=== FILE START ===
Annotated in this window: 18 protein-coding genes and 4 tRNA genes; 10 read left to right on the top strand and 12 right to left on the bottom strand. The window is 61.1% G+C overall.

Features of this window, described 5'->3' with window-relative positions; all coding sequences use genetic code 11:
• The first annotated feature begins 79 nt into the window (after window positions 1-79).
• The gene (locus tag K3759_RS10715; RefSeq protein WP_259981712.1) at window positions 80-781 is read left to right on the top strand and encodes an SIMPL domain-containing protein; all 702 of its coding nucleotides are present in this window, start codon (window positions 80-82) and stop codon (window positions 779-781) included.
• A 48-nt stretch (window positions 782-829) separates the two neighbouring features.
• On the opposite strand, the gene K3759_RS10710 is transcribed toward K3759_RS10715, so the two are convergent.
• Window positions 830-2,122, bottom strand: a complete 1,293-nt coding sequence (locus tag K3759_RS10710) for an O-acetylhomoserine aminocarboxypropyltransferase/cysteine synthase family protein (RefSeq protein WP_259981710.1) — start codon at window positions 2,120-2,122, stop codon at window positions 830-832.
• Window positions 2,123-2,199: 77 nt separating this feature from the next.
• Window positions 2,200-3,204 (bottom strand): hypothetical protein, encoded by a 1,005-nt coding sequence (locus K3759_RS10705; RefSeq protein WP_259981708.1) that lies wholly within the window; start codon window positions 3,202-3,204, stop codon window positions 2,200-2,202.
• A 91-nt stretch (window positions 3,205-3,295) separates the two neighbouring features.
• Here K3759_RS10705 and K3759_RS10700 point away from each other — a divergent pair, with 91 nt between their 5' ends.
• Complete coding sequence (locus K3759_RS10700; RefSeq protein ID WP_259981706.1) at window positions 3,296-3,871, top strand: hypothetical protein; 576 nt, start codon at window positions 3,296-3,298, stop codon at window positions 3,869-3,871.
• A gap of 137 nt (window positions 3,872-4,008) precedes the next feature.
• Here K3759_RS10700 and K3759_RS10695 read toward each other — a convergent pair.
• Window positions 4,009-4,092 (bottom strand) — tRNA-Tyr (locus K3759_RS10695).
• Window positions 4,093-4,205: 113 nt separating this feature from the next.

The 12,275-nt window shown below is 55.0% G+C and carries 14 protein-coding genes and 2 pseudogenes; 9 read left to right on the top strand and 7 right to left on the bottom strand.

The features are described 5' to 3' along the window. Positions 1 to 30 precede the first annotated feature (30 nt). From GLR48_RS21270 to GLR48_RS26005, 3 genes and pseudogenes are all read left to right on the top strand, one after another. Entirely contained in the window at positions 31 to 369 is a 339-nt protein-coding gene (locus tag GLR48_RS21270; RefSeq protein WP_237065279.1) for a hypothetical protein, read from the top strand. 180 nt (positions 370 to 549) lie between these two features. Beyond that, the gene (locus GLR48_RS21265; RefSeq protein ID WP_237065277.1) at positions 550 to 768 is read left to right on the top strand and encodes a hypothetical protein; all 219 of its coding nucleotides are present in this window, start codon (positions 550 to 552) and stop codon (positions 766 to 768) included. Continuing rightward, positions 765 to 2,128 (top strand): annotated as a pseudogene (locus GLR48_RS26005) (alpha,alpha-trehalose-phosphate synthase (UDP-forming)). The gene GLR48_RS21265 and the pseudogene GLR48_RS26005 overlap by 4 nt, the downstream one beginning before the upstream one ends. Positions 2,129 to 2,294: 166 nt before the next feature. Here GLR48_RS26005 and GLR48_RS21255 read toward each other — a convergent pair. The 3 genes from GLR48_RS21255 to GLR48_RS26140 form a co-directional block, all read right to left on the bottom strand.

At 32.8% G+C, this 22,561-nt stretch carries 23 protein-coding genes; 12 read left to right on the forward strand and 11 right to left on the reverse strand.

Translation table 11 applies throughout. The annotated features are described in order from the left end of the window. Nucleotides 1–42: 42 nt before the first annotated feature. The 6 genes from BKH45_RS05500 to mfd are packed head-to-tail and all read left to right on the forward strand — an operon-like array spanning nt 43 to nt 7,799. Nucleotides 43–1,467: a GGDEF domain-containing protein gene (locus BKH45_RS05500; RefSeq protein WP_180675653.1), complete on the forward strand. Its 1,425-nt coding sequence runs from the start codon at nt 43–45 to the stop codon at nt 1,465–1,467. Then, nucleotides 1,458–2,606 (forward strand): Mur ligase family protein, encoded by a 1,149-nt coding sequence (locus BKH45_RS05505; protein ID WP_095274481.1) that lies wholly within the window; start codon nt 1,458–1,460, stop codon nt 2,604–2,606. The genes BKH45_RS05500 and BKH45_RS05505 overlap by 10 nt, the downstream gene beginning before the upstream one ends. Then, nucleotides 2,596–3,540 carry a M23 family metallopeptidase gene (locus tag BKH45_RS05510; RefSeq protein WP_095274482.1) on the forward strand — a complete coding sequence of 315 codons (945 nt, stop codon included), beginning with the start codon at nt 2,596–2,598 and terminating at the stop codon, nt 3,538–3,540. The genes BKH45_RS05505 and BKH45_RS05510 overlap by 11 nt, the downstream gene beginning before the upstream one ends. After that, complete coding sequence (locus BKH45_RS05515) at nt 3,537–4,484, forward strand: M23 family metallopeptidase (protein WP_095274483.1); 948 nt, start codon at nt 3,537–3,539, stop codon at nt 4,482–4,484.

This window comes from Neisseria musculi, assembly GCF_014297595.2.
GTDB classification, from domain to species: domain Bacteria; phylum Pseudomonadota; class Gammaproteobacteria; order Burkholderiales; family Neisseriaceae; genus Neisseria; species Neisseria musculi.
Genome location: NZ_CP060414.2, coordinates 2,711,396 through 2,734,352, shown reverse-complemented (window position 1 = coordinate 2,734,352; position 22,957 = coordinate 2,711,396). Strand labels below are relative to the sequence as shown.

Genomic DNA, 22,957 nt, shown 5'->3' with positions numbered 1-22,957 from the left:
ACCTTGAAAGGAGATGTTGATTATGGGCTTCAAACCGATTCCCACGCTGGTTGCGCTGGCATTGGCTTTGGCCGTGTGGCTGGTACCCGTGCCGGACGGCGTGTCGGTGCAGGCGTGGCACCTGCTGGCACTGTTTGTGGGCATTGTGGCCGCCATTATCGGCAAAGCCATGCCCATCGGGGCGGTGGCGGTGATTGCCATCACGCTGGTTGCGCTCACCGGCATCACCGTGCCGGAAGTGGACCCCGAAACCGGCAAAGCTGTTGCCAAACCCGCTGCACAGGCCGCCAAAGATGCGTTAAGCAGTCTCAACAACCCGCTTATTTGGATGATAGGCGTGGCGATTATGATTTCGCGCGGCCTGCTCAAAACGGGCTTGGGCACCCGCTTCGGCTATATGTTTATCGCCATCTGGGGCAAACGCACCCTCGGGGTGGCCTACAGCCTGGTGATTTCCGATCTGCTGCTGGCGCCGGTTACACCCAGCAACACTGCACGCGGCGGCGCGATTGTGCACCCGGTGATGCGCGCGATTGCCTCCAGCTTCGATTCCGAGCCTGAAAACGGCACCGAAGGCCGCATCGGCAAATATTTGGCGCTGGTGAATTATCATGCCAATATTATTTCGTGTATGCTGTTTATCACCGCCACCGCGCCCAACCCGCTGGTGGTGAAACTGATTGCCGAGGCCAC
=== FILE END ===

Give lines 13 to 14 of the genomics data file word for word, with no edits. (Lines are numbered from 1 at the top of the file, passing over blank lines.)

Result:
• A gap of 137 nt (window positions 3,872-4,008) precedes the next feature.
• Here K3759_RS10700 and K3759_RS10695 read toward each other — a convergent pair.